Whether computerized games designed by psychologists and neuroscientists can literally make people smarter has been hotly debated by scientists, with a small but outspoken cadre of skeptics demanding stronger proof. Now two new studies have found the kind of real-world benefits from the brain-training games that skeptics have been calling for.
The first, published today in the Proceedings of the National Academy of Sciences, found that less than six hours of brain games played over the course of 10 weeks enabled poor first-graders who attend school irregularly due to family problems to catch up with their regularly-attending peers in math and language grades.
The second, presented over the weekend at the Cognitive Neuroscience Society meeting in Boston, combined the results of 13 previous studies of computerized brain-training in young adults to conclude that training significantly enhances fluid intelligence—the fundamental human ability to detect patterns, reason, and learn. That is, practicing the games literally makes people smarter.
Together with other recent studies demonstrating real-world benefits of brain training in healthy older adults, preschoolers, and school children with ADHD, the new papers appear to provide fresh ammunition to psychologists and neuroscientists whose research has been under attack by a handful of skeptics who insist that the training is a waste of time.
“Here’s what the critics have asked for,” said Jason M. Chein, associate professor of psychology and principal investigator of the Temple University Neurocognition Lab in Philadelphia. “They have said these studies don’t translate into real-world benefits. But in the hands of these scientists, the effects look positive.”
Even one of the most outspoken critics, who has published critical studies of training in academic journals and opinion pieces in The New York Times, offered muted praise for the new study of first graders.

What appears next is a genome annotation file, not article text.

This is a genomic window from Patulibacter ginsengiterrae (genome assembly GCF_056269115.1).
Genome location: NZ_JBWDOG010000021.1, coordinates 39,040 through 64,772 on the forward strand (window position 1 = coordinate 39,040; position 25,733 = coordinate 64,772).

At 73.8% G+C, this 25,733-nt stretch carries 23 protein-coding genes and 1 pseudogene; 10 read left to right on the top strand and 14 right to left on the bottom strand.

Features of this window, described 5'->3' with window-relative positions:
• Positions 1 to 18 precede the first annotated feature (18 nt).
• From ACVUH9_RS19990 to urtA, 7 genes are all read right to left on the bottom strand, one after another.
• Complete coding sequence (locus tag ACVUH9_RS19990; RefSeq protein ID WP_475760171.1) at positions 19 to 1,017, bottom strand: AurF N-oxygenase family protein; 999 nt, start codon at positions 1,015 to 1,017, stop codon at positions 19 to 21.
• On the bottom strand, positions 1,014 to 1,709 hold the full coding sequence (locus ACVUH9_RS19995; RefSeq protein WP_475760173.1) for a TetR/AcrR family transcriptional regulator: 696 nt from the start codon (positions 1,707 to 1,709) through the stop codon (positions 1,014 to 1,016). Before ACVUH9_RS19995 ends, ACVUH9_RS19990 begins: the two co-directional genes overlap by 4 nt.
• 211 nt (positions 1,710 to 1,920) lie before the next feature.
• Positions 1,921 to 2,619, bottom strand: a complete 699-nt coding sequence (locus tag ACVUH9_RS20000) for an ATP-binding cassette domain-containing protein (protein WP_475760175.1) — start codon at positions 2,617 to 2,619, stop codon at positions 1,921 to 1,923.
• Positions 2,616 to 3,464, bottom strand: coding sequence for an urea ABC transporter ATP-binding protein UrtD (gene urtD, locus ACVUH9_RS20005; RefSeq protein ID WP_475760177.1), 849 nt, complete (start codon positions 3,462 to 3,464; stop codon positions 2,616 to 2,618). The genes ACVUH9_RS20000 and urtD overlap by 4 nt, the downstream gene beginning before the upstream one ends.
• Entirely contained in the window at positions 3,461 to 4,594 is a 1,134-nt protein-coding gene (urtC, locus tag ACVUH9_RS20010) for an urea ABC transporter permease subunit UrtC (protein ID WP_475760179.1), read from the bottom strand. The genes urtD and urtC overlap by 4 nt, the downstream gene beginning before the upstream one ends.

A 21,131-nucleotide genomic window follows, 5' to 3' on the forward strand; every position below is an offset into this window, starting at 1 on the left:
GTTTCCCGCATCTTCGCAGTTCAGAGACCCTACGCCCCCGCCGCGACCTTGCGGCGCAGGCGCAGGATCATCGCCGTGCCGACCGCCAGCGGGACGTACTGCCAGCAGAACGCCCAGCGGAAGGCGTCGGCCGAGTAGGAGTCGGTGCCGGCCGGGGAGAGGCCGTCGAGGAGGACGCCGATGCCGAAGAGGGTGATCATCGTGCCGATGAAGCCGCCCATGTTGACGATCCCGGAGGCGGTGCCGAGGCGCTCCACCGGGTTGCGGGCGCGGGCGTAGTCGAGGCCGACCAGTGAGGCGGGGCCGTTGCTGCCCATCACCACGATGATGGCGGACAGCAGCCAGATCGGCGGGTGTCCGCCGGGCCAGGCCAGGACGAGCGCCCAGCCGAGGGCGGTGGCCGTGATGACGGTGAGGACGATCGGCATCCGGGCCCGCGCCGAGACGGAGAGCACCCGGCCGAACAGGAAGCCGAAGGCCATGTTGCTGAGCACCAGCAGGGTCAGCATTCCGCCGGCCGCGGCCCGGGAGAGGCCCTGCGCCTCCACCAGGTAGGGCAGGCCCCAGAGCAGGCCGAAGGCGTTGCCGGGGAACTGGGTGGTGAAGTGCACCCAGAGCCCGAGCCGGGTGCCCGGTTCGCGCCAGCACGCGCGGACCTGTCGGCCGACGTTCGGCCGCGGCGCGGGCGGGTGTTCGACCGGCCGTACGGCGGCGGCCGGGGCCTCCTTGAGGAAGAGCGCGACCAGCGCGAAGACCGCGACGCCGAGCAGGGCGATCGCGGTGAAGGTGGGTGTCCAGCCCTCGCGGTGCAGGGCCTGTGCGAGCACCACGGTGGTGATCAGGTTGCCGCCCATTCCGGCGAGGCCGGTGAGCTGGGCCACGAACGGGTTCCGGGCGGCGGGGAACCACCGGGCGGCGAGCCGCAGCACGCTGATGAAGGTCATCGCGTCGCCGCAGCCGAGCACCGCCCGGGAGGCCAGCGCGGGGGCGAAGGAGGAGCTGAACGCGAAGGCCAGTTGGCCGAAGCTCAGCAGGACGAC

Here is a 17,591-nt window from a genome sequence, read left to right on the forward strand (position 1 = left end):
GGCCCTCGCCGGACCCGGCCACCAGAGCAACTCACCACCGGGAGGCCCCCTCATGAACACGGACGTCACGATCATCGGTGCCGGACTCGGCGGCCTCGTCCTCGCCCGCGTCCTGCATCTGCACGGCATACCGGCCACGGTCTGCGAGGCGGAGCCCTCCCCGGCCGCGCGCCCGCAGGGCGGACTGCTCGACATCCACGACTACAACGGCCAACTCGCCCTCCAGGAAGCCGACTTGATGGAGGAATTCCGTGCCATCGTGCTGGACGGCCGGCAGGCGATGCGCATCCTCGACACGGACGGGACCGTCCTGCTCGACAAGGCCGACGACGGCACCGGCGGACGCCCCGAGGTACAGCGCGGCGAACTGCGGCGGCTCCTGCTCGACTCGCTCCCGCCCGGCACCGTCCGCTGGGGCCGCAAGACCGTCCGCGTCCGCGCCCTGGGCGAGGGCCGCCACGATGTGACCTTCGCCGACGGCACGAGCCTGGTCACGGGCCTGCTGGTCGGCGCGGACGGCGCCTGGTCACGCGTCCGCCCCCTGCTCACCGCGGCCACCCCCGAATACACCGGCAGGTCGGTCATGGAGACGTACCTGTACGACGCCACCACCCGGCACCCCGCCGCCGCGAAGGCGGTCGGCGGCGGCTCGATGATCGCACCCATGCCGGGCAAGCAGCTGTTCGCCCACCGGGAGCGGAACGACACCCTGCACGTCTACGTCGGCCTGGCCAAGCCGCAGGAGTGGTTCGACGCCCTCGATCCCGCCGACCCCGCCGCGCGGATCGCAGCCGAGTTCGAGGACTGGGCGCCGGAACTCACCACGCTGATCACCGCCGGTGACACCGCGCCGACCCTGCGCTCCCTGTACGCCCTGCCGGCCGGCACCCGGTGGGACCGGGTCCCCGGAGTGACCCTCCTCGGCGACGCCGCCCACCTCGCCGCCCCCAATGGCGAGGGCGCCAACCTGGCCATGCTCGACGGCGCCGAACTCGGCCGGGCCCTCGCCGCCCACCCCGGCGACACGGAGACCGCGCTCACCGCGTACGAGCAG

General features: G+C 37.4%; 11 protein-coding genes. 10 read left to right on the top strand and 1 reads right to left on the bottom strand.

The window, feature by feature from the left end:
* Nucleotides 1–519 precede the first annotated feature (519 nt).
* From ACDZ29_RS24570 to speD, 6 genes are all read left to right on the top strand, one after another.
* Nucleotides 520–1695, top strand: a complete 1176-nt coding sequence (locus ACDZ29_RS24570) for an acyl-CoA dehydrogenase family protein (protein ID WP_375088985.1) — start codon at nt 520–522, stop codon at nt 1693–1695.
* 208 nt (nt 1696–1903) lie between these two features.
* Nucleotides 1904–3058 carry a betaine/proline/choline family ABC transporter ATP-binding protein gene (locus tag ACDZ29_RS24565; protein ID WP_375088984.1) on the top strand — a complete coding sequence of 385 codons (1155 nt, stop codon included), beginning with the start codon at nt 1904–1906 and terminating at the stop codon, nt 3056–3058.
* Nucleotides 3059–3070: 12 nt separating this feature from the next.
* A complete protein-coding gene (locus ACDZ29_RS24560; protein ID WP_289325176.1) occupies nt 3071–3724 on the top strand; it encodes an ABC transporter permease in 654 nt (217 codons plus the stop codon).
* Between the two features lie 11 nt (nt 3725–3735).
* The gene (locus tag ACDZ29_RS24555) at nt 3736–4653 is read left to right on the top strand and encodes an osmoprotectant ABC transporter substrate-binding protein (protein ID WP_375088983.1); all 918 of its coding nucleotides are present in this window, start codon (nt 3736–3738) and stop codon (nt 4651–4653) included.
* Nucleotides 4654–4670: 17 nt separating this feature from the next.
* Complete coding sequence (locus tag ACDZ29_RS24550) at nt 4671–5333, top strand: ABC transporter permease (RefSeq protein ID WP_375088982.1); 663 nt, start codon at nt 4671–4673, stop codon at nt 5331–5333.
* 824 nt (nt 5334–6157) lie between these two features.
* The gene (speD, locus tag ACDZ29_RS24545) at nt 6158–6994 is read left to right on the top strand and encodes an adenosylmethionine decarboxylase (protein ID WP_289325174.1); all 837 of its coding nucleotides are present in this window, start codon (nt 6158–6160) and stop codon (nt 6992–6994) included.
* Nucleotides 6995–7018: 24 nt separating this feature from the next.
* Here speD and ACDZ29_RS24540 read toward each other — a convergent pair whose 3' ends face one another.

“This is a step in the right direction: a study looking at whether this stuff actually transfers to academic performance,” said D. Zachary Hambrick, professor of psychology at Michigan State University. But because the study of first graders had methodological weaknesses and statistical oddities, he added, “It has to be replicated. I don’t find the results to be compelling.”
The study involved 111 impoverished first-graders living in the slums of Buenos Aires, Argentina. They were taken out of their classrooms for 15 minutes at a time, up to three times per week, for 10 weeks, to play either ordinary computer games or specially designed games intended to increase attention, planning, and working memory. Children who attended school regularly saw no significant gain on their school grades associated with the training. But those whose school attendance was erratic, presumably due to disordered home environments, improved enough in language and math for their grades to catch up with their classmates’.
“With very brief training, we improved the language and math grades of children who have problems at home,” said the senior author, Andrea P. Goldin, a research scientist at the Integrative Neuroscience Laboratory at the University of Buenos Aires. “That’s what we are very excited about, because we are helping to equalize a bit the opportunities these children have.”
Psychologists familiar with the study shared Hambrick’s concerns about its methodology, particularly the lack of statistical measures demonstrating the strength of the training effect, but also welcomed the attempt by Goldin and her colleagues to demonstrate real-life benefits.
“It’s a really problematic paper, but I hope that they go on with this and replicate it in a much larger sample, using much better experimental procedures,” said Douglas K. Detterman, editor of the journal Intelligence and professor emeritus of psychology at Case Western Reserve University.